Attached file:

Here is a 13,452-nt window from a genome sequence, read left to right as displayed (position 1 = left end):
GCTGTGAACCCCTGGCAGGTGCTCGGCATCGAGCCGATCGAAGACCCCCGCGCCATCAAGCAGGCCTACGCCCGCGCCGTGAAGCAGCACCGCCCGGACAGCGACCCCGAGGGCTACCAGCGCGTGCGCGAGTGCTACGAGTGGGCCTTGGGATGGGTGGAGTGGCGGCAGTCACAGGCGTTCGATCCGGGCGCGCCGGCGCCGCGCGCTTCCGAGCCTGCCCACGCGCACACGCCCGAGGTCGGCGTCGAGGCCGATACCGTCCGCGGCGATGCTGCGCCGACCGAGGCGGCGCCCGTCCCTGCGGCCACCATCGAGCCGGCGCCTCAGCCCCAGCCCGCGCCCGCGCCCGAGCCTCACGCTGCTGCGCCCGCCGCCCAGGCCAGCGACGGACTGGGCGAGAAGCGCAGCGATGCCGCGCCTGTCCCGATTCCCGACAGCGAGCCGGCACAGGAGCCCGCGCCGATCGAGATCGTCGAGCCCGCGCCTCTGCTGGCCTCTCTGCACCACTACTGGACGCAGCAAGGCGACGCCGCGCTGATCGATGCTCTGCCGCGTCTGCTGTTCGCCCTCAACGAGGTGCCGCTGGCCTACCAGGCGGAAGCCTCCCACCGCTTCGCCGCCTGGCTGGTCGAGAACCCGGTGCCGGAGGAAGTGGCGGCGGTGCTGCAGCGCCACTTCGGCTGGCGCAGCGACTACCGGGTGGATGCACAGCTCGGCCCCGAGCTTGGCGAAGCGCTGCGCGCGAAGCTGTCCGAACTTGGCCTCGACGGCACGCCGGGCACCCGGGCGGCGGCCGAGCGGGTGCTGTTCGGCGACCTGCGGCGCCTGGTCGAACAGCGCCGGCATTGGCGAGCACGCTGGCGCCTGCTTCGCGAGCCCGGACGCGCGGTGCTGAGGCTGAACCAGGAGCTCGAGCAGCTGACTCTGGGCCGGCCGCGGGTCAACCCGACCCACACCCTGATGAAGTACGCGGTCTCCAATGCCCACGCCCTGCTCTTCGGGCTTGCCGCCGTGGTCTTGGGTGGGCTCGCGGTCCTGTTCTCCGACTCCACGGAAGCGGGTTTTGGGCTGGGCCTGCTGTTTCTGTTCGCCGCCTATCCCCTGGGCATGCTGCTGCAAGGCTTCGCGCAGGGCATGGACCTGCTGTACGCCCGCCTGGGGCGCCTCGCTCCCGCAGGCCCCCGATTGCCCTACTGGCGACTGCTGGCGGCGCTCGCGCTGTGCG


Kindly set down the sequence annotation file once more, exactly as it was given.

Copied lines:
Here is a 13,452-nt window from a genome sequence, read left to right as displayed (position 1 = left end):
GCTGTGAACCCCTGGCAGGTGCTCGGCATCGAGCCGATCGAAGACCCCCGCGCCATCAAGCAGGCCTACGCCCGCGCCGTGAAGCAGCACCGCCCGGACAGCGACCCCGAGGGCTACCAGCGCGTGCGCGAGTGCTACGAGTGGGCCTTGGGATGGGTGGAGTGGCGGCAGTCACAGGCGTTCGATCCGGGCGCGCCGGCGCCGCGCGCTTCCGAGCCTGCCCACGCGCACACGCCCGAGGTCGGCGTCGAGGCCGATACCGTCCGCGGCGATGCTGCGCCGACCGAGGCGGCGCCCGTCCCTGCGGCCACCATCGAGCCGGCGCCTCAGCCCCAGCCCGCGCCCGCGCCCGAGCCTCACGCTGCTGCGCCCGCCGCCCAGGCCAGCGACGGACTGGGCGAGAAGCGCAGCGATGCCGCGCCTGTCCCGATTCCCGACAGCGAGCCGGCACAGGAGCCCGCGCCGATCGAGATCGTCGAGCCCGCGCCTCTGCTGGCCTCTCTGCACCACTACTGGACGCAGCAAGGCGACGCCGCGCTGATCGATGCTCTGCCGCGTCTGCTGTTCGCCCTCAACGAGGTGCCGCTGGCCTACCAGGCGGAAGCCTCCCACCGCTTCGCCGCCTGGCTGGTCGAGAACCCGGTGCCGGAGGAAGTGGCGGCGGTGCTGCAGCGCCACTTCGGCTGGCGCAGCGACTACCGGGTGGATGCACAGCTCGGCCCCGAGCTTGGCGAAGCGCTGCGCGCGAAGCTGTCCGAACTTGGCCTCGACGGCACGCCGGGCACCCGGGCGGCGGCCGAGCGGGTGCTGTTCGGCGACCTGCGGCGCCTGGTCGAACAGCGCCGGCATTGGCGAGCACGCTGGCGCCTGCTTCGCGAGCCCGGACGCGCGGTGCTGAGGCTGAACCAGGAGCTCGAGCAGCTGACTCTGGGCCGGCCGCGGGTCAACCCGACCCACACCCTGATGAAGTACGCGGTCTCCAATGCCCACGCCCTGCTCTTCGGGCTTGCCGCCGTGGTCTTGGGTGGGCTCGCGGTCCTGTTCTCCGACTCCACGGAAGCGGGTTTTGGGCTGGGCCTGCTGTTTCTGTTCGCCGCCTATCCCCTGGGCATGCTGCTGCAAGGCTTCGCGCAGGGCATGGACCTGCTGTACGCCCGCCTGGGGCGCCTCGCTCCCGCAGGCCCCCGATTGCCCTACTGGCGACTGCTGGCGGCGCTCGCGCTGTGCG